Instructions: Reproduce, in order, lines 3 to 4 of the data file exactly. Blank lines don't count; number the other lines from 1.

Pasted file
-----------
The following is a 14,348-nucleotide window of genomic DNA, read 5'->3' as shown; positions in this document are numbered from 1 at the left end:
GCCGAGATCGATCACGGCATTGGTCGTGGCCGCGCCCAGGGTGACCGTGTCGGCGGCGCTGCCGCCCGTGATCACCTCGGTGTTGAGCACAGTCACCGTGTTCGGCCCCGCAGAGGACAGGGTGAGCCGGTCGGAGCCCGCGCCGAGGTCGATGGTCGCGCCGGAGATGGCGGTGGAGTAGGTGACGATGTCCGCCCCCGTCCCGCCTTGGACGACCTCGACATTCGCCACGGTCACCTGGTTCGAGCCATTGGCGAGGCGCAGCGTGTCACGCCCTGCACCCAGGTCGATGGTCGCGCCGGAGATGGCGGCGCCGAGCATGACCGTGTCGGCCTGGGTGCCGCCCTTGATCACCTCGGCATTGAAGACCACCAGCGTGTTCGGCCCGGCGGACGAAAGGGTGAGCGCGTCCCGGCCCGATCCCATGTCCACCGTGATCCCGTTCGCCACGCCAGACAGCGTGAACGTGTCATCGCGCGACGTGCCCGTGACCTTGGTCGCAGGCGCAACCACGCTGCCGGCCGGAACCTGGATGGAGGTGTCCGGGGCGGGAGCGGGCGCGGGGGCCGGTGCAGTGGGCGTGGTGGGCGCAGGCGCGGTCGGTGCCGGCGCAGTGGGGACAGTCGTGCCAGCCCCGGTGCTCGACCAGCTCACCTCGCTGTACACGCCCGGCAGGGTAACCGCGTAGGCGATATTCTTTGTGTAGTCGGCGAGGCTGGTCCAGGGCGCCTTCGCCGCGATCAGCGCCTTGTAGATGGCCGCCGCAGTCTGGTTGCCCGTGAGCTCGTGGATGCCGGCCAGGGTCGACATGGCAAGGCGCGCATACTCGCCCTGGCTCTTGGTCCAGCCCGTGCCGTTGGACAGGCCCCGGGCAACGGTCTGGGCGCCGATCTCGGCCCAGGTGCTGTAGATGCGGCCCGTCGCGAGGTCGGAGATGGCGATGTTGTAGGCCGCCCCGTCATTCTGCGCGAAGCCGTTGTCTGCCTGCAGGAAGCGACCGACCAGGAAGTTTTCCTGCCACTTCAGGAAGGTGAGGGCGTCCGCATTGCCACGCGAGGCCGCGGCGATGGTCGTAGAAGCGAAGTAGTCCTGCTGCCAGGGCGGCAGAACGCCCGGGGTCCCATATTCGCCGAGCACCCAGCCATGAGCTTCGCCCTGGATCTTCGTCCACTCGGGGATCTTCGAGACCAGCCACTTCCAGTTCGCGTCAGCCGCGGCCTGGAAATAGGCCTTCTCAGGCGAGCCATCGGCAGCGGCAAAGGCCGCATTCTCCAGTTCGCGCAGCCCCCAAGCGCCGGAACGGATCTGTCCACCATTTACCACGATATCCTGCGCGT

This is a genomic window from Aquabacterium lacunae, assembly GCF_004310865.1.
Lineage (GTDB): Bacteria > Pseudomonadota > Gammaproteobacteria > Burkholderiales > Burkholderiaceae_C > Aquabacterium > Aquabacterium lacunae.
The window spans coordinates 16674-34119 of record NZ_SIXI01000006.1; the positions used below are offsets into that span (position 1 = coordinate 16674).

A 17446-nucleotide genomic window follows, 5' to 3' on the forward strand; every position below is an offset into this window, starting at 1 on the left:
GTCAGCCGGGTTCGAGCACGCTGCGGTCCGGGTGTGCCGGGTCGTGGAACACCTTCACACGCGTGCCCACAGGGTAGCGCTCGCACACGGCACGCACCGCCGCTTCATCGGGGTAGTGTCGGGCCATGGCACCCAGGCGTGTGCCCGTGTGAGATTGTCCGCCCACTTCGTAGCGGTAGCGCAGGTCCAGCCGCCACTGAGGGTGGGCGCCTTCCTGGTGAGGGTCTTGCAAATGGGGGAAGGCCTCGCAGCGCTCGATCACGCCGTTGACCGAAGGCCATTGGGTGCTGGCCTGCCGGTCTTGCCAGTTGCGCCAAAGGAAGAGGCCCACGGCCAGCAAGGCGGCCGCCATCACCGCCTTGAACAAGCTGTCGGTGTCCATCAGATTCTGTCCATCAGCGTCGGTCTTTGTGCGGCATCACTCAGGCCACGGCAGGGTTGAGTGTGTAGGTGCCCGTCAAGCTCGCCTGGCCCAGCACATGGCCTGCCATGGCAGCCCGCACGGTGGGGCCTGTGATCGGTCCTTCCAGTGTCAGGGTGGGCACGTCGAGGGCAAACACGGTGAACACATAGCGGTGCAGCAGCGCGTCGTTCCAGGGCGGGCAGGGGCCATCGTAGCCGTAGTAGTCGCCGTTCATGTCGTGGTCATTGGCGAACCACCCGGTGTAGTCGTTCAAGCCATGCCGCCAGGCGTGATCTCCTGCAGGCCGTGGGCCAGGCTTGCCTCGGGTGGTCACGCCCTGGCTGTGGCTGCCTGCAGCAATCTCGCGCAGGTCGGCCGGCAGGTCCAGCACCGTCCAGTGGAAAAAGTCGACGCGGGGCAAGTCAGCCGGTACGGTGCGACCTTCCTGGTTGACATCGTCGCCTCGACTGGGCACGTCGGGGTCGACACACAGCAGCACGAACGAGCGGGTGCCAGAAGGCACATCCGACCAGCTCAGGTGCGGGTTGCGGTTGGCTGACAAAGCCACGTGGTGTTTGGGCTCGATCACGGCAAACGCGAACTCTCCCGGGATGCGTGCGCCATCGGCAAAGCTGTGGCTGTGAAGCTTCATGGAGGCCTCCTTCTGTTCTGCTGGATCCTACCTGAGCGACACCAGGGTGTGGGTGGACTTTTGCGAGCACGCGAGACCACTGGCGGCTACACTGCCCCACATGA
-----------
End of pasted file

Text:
This is a genomic window from Aquabacterium lacunae, assembly GCF_004310865.1.
Lineage (GTDB): Bacteria > Pseudomonadota > Gammaproteobacteria > Burkholderiales > Burkholderiaceae_C > Aquabacterium > Aquabacterium lacunae.